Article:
There must, therefore, be recognized a mark or standard of character necessary to the overcomers, which is not possessed at the beginning of the course nor usually for a considerable time thereafter—and a mark or character development which may be possessed a considerable time before death. Since "love is the fulfilling of the law of God" is it not proper that we consider it to be the mark or standard? We have, therefore, assumed that PERFECT LOVE is the standard of our acceptance with God to life eternal: and that to die before attaining it would insure our losing the prize, as death at any time after reaching this mark would insure us the crown of life. 

Perfect love includes love for God, for the brethren, for our own, for our neighbors and for our enemies; and much of the teaching of the Scriptures is devoted to the outlining of this perfect love and to encouraging God's people to strive for it; for it represents the fruits of the Spirit which must be grown or developed as the fruits of the vine. The pruning of the branches is to bring this fruitage to perfection, for without it the branch will be cut off from the Vine. 

True, some things are imputed to us from the time we become members of Christ; purity is imputed, but not the fruit of the Vine—Love. That must be developed. Hence it behooves every Christian to run, to strive, to attain this acceptable standard or mark. All of this is surely true whether the Apostle had in his mind a race illustration or not. 

When the Apostle exhorts, "Having done all, stand!" it implies that the race has been run, the acceptable mark of character attained before death. And is it not thus with all the "overcomers?" Did we not begin our Christian experience with a mere duty-love toward God and the brethren? Did we not "go on unto perfection"—progressing toward perfect love? True, the Apostle says, "Not as though I were already perfect"—and we with him may well disclaim actual perfection. But from the time he in heart reached the mark of perfect love, the righteousness or perfection of the Law was reckoned or accounted to him. Hence he adds, "Let as many [of you] as be perfect be thus minded."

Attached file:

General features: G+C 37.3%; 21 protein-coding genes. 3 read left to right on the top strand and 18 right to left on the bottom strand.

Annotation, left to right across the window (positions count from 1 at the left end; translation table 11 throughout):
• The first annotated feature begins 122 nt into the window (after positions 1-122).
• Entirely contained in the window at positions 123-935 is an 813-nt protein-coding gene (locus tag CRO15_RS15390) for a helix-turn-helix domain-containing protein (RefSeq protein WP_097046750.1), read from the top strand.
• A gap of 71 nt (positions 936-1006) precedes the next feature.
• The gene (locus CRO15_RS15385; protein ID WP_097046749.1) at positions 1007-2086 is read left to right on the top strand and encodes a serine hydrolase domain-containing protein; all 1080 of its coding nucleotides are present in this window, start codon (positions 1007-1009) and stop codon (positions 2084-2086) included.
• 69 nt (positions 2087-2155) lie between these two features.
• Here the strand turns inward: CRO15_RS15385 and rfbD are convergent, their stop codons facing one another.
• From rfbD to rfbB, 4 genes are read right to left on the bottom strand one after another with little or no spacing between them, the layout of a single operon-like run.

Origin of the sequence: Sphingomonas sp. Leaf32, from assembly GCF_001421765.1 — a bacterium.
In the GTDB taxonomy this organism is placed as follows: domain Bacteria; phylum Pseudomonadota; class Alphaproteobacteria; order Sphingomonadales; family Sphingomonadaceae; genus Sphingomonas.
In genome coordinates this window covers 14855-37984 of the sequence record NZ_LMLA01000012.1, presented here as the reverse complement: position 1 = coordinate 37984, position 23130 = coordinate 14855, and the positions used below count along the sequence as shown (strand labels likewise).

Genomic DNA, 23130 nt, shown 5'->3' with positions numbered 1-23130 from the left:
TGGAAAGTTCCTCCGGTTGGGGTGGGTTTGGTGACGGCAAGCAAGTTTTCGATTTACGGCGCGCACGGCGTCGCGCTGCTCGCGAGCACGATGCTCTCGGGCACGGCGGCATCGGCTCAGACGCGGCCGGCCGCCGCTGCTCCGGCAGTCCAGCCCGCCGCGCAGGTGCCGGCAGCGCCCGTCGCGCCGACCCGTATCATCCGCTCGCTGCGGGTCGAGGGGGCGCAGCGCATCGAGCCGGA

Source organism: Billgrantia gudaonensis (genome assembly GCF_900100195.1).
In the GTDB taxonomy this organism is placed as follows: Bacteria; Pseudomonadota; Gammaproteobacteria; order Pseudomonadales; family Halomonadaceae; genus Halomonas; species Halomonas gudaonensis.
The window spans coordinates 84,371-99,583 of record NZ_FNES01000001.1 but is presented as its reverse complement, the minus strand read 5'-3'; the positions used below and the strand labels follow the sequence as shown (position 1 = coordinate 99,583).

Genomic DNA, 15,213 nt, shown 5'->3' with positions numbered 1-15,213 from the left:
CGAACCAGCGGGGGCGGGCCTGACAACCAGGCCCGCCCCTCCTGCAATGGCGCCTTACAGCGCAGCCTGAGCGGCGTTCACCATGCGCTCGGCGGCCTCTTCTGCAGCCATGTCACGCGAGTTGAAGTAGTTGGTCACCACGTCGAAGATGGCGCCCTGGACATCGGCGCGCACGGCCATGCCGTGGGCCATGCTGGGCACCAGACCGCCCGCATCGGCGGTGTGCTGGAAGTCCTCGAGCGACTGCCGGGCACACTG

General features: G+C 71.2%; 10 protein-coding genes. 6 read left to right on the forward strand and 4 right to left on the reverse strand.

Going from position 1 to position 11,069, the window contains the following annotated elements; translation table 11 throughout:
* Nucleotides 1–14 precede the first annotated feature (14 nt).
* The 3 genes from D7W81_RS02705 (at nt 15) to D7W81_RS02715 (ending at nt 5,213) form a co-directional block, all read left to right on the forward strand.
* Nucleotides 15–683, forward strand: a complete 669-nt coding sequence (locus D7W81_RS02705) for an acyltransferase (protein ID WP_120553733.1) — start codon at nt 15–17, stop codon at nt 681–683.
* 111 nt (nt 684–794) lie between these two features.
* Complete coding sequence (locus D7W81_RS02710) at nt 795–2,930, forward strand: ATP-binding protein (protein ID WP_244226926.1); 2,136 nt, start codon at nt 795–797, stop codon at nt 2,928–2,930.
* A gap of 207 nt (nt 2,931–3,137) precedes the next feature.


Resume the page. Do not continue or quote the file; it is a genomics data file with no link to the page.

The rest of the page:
But what, if anything, is expected of those who reach this mark of perfect love? Ah! very much! Only after they reach it do they begin to tread in the footsteps of Jesus around and around that mark on its every side. Being actually perfect our Lord needed not to run to get to the mark, for he was actually there, even as the perfect man. It was for him to "stand" firmly and uncompromisingly at this "mark" as it is exhorted of us that after "having done all" we should stand complete in him. This standing at the mark is the real trial, the real test. To stand is to be an "overcomer" of the world, the flesh and the devil. The attainment of the mark is often tedious and slow, but it should not be. Since it is merely a state of the mind it surely might be attained speedily, whereas from lack of zeal many are long years about it and some never gain it,—are never quickened, and will never, therefore, be born of the Spirit. 

It is after we have reached the mark of perfect love that we, like our Lord, must endure hardness and fight the good fight. The encouragement held out is the "far more exceeding and eternal weight of glory" promised to those who display special valor in the King's service. 

When the Apostle says, "A man is not crowned except he strive lawfully," he in other words is saying that a man must be at the mark of perfect love (the fulfilling of the law) ere his strivings would be meritorious or acceptable in God's sight. 

Another possible view of the race is to suppose a line marked out and that line to represent perfect love, each runner being expected to keep as close to that line as possible to the end of life. But this view does not allow for or explain St. Paul's having finished his course weeks or months before he died, nor his "strait betwixt two," years before that. 

So then whatever view illustrates the facts best to our minds let us enjoy it, and meantime rejoice that the facts are so clear and plain as to be beyond dispute.